One of London’s best-known and most active street artists, Stik has been creating his elegantly stark stik characters for over ten years. On his recent trip to New York City, Stik found a home for his Stik people up in the Bronx and at Bushwick Five Points. We were delighted to have the opportunity to pose a few questions to him:
When was Stik born?
In the early part of the century.
Who is he/she/it?
My little meditations…my way of transforming the complex into the simple. Stik is a loud whisper.
Why did you decide to get Stik up on walls and share him with others?
I wanted to keep him safe. I’ve always been drawing living things, and I didn’t want them to stay on paper. I feel they are safer on the streets. And it is also my signal to the world that I exist – somewhat in the vein of a graffiti artist. The street is like a theatre. When I get up there, I join the dialog. My art becomes my voice.
How do you decide which walls to hit?
When I walk by a column or wall, I try to imagine Stik there. I like the idea of giving a personality to a wall that will be visible to others.
What about the risky aspects of what you do – both physically and legally? Why are you willing to take such risks?
It’s a matter of putting my mark on the land. And when I’m painting, I feel connected to the wall. I feel safe. It’s my sense of entitlement and ownership. There is also a social purpose to what I am doing. Advertisers tag public spaces to push consumerism – it’s almost as though they can buy and sell our lives. People are the products. I’m pushing aesthetics. I feel as though graffiti writers get the rap for the frustration folks feel towards the advertisers.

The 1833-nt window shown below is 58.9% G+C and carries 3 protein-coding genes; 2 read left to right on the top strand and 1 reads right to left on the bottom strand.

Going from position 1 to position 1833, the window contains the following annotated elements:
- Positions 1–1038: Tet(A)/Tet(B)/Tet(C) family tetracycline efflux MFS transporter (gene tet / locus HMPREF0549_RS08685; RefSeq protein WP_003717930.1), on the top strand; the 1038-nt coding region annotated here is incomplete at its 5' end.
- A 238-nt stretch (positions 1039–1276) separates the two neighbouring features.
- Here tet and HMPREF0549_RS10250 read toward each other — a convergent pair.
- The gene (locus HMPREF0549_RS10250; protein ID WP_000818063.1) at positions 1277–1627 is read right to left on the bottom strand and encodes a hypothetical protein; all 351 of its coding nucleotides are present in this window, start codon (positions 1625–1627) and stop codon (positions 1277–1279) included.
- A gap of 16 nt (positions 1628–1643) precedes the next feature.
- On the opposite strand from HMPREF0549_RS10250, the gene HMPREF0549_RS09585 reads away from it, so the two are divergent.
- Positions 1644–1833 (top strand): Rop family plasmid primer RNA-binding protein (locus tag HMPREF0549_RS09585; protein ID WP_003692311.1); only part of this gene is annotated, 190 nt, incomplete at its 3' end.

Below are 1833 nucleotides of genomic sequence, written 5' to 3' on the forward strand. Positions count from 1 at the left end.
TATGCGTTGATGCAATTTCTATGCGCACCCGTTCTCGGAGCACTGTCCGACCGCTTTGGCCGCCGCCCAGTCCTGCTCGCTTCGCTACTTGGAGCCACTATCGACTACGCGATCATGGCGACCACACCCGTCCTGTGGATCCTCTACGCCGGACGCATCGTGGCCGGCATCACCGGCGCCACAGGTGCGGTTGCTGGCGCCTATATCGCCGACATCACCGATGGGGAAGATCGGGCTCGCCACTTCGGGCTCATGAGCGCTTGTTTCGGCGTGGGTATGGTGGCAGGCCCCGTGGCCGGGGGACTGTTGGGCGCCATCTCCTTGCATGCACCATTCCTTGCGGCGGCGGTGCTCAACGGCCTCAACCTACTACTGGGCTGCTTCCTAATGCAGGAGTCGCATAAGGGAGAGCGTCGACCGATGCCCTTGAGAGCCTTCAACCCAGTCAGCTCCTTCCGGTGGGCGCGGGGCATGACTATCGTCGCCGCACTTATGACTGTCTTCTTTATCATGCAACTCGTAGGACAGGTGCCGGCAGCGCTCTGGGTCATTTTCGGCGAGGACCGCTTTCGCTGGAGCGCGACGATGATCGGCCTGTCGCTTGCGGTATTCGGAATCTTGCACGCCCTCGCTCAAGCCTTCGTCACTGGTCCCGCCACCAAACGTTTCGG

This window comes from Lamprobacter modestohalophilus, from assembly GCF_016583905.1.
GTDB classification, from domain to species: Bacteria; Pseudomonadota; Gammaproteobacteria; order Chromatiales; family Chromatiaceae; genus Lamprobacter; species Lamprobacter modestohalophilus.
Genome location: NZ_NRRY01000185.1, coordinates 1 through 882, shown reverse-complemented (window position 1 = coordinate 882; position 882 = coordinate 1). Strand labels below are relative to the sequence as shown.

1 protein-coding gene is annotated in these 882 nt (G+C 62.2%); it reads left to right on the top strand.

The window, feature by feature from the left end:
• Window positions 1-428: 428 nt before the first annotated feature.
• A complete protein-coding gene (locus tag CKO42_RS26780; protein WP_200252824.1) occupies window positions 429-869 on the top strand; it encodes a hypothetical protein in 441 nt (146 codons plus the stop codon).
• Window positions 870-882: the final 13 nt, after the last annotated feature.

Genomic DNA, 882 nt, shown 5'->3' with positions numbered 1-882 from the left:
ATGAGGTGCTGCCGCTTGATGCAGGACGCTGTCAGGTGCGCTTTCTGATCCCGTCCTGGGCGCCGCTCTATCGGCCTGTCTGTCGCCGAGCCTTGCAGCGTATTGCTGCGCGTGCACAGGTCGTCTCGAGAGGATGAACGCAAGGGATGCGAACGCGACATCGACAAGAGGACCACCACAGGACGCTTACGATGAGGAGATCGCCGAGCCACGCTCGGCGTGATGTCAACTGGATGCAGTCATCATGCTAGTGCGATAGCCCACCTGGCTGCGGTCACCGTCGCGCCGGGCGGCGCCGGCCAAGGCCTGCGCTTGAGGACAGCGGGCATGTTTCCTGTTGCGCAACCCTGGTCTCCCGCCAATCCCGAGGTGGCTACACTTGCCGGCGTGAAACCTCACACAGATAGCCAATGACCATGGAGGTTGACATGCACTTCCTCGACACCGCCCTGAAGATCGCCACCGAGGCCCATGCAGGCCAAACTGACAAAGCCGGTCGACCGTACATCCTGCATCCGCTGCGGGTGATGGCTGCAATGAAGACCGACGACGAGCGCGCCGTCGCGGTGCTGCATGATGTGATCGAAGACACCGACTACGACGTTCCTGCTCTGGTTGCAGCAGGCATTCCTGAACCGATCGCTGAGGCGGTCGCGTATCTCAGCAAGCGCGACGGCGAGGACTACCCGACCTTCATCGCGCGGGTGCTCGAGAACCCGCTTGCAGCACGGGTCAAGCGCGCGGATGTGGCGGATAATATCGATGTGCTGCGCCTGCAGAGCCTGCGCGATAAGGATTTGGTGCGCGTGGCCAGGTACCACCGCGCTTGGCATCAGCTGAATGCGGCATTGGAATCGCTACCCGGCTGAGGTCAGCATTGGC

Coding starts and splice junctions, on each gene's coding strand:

What if a major corporation were to approach you and ask you for their use of Stik for commercial purposes?
That has already happened. My answer is, “No.” I will not allow companies to use my image to sell products.
How have folks responded to Stik?
They love him. They respond to his simplicity. I like watching people’s reactions to Stik from my studio window.
Tell us something about your style.
It’s always been simple, and it seems to be getting simpler as time passes. I appreciate simplicity.
What are your feelings about street art in gallery settings? Are you comfortable creating Stik on canvas or paper and selling him?
I keep the street street and the gallery gallery. The gallery can be a whore house, but it’s an honest living.
What brought you to NYC?
I wanted to meet people in New York. I want to find out what real New Yorkers are like. I want NYC to fess up and show me its vulnerability.
Has it? What do you think of NYC?
It’s still a big scary beast of a city, but if you’re lucky, it will roll over and let you tickle its tummy.
I have a couple of big social projects coming up in the UK and other countries. And I plan to return to New York in the near future.
That sounds great! We are already looking forward to your next visit.
Photos by Lenny Collado, Dani Mozeson and Sara Mozeson